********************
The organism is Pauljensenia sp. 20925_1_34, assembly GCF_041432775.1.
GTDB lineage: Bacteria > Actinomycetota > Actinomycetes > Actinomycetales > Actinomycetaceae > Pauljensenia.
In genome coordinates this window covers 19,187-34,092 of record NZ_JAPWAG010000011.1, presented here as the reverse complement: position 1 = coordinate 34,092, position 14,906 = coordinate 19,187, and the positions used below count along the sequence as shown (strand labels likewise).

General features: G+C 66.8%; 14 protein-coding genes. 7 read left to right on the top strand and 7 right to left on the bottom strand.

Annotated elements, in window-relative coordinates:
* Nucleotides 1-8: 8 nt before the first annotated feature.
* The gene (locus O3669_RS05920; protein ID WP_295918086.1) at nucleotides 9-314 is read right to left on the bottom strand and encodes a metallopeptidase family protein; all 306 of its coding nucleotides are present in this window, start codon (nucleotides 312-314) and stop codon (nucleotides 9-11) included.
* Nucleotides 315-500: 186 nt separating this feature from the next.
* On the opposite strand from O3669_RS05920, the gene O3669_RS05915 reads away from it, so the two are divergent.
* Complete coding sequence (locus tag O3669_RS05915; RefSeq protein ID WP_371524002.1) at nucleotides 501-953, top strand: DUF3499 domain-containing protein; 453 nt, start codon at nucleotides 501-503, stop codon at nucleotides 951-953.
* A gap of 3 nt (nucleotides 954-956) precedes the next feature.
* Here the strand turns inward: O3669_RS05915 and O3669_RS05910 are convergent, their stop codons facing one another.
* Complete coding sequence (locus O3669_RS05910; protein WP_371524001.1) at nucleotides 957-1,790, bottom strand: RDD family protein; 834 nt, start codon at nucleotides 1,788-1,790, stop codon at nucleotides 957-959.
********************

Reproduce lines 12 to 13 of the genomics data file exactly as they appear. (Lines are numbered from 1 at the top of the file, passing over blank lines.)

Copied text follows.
* Here the strand turns inward: O3669_RS05915 and O3669_RS05910 are convergent, their stop codons facing one another.
* Complete coding sequence (locus O3669_RS05910; protein WP_371524001.1) at nucleotides 957-1,790, bottom strand: RDD family protein; 834 nt, start codon at nucleotides 1,788-1,790, stop codon at nucleotides 957-959.